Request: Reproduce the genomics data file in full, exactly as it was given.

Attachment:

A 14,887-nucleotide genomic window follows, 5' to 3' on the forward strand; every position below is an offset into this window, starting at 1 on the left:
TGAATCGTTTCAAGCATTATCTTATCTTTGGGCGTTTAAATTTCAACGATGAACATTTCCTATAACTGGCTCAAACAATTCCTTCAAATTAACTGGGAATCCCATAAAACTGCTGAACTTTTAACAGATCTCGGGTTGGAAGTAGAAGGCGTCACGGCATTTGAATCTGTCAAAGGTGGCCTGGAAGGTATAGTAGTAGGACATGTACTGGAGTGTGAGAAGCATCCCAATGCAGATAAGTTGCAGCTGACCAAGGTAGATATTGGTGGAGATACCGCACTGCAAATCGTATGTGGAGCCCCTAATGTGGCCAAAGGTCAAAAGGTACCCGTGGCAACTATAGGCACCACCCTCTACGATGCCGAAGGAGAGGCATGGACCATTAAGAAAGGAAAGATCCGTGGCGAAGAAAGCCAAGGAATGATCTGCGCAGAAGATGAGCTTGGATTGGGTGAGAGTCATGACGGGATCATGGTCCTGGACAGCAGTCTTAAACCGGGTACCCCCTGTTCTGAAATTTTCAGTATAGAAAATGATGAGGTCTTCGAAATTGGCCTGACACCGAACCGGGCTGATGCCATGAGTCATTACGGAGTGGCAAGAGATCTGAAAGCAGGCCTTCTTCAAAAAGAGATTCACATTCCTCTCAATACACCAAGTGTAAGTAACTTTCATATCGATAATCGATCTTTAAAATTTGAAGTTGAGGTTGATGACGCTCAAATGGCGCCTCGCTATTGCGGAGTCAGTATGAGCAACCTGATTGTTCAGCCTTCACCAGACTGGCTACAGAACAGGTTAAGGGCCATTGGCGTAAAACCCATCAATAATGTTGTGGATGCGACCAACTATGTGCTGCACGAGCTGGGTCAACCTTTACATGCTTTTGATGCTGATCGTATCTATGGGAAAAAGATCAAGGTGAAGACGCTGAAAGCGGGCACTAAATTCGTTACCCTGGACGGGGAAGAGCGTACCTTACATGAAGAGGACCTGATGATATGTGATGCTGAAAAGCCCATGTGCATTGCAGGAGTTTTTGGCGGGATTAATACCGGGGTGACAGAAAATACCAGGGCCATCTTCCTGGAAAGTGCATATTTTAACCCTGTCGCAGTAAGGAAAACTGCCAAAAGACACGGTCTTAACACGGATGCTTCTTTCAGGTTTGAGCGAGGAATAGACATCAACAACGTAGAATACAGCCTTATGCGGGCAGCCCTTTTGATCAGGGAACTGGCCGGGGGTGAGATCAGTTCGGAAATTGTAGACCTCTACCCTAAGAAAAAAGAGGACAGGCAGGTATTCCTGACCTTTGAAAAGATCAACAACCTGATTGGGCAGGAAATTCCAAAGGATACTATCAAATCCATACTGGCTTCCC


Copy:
A 14,887-nucleotide genomic window follows, 5' to 3' on the forward strand; every position below is an offset into this window, starting at 1 on the left:
TGAATCGTTTCAAGCATTATCTTATCTTTGGGCGTTTAAATTTCAACGATGAACATTTCCTATAACTGGCTCAAACAATTCCTTCAAATTAACTGGGAATCCCATAAAACTGCTGAACTTTTAACAGATCTCGGGTTGGAAGTAGAAGGCGTCACGGCATTTGAATCTGTCAAAGGTGGCCTGGAAGGTATAGTAGTAGGACATGTACTGGAGTGTGAGAAGCATCCCAATGCAGATAAGTTGCAGCTGACCAAGGTAGATATTGGTGGAGATACCGCACTGCAAATCGTATGTGGAGCCCCTAATGTGGCCAAAGGTCAAAAGGTACCCGTGGCAACTATAGGCACCACCCTCTACGATGCCGAAGGAGAGGCATGGACCATTAAGAAAGGAAAGATCCGTGGCGAAGAAAGCCAAGGAATGATCTGCGCAGAAGATGAGCTTGGATTGGGTGAGAGTCATGACGGGATCATGGTCCTGGACAGCAGTCTTAAACCGGGTACCCCCTGTTCTGAAATTTTCAGTATAGAAAATGATGAGGTCTTCGAAATTGGCCTGACACCGAACCGGGCTGATGCCATGAGTCATTACGGAGTGGCAAGAGATCTGAAAGCAGGCCTTCTTCAAAAAGAGATTCACATTCCTCTCAATACACCAAGTGTAAGTAACTTTCATATCGATAATCGATCTTTAAAATTTGAAGTTGAGGTTGATGACGCTCAAATGGCGCCTCGCTATTGCGGAGTCAGTATGAGCAACCTGATTGTTCAGCCTTCACCAGACTGGCTACAGAACAGGTTAAGGGCCATTGGCGTAAAACCCATCAATAATGTTGTGGATGCGACCAACTATGTGCTGCACGAGCTGGGTCAACCTTTACATGCTTTTGATGCTGATCGTATCTATGGGAAAAAGATCAAGGTGAAGACGCTGAAAGCGGGCACTAAATTCGTTACCCTGGACGGGGAAGAGCGTACCTTACATGAAGAGGACCTGATGATATGTGATGCTGAAAAGCCCATGTGCATTGCAGGAGTTTTTGGCGGGATTAATACCGGGGTGACAGAAAATACCAGGGCCATCTTCCTGGAAAGTGCATATTTTAACCCTGTCGCAGTAAGGAAAACTGCCAAAAGACACGGTCTTAACACGGATGCTTCTTTCAGGTTTGAGCGAGGAATAGACATCAACAACGTAGAATACAGCCTTATGCGGGCAGCCCTTTTGATCAGGGAACTGGCCGGGGGTGAGATCAGTTCGGAAATTGTAGACCTCTACCCTAAGAAAAAAGAGGACAGGCAGGTATTCCTGACCTTTGAAAAGATCAACAACCTGATTGGGCAGGAAATTCCAAAGGATACTATCAAATCCATACTGGCTTCCC